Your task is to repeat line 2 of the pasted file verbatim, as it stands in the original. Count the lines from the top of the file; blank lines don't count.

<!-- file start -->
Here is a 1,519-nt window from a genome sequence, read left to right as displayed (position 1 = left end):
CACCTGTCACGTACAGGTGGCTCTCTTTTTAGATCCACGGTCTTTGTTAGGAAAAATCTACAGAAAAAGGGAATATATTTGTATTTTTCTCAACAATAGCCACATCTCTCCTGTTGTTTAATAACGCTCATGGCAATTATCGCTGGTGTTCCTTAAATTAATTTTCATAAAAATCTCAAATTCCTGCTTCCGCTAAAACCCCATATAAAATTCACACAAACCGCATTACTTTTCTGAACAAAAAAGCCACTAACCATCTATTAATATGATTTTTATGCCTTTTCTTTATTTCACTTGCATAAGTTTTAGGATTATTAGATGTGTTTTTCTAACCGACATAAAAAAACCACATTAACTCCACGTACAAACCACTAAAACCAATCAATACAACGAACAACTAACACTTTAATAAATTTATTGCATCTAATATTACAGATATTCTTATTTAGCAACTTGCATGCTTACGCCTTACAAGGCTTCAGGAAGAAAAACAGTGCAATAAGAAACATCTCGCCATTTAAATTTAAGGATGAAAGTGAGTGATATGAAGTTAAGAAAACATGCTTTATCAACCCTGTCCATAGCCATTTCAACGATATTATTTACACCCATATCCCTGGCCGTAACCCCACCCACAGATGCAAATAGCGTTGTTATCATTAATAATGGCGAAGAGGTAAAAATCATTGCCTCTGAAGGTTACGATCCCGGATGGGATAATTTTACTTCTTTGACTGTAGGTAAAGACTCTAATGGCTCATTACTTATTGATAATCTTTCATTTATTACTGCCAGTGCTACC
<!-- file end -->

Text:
CACCTGTCACGTACAGGTGGCTCTCTTTTTAGATCCACGGTCTTTGTTAGGAAAAATCTACAGAAAAAGGGAATATATTTGTATTTTTCTCAACAATAGCCACATCTCTCCTGTTGTTTAATAACGCTCATGGCAATTATCGCTGGTGTTCCTTAAATTAATTTTCATAAAAATCTCAAATTCCTGCTTCCGCTAAAACCCCATATAAAATTCACACAAACCGCATTACTTTTCTGAACAAAAAAGCCACTAACCATCTATTAATATGATTTTTATGCCTTTTCTTTATTTCACTTGCATAAGTTTTAGGATTATTAGATGTGTTTTTCTAACCGACATAAAAAAACCACATTAACTCCACGTACAAACCACTAAAACCAATCAATACAACGAACAACTAACACTTTAATAAATTTATTGCATCTAATATTACAGATATTCTTATTTAGCAACTTGCATGCTTACGCCTTACAAGGCTTCAGGAAGAAAAACAGTGCAATAAGAAACATCTCGCCATTTAAATTTAAGGATGAAAGTGAGTGATATGAAGTTAAGAAAACATGCTTTATCAACCCTGTCCATAGCCATTTCAACGATATTATTTACACCCATATCCCTGGCCGTAACCCCACCCACAGATGCAAATAGCGTTGTTATCATTAATAATGGCGAAGAGGTAAAAATCATTGCCTCTGAAGGTTACGATCCCGGATGGGATAATTTTACTTCTTTGACTGTAGGTAAAGACTCTAATGGCTCATTACTTATTGATAATCTTTCATTTATTACTGCCAGTGCTACC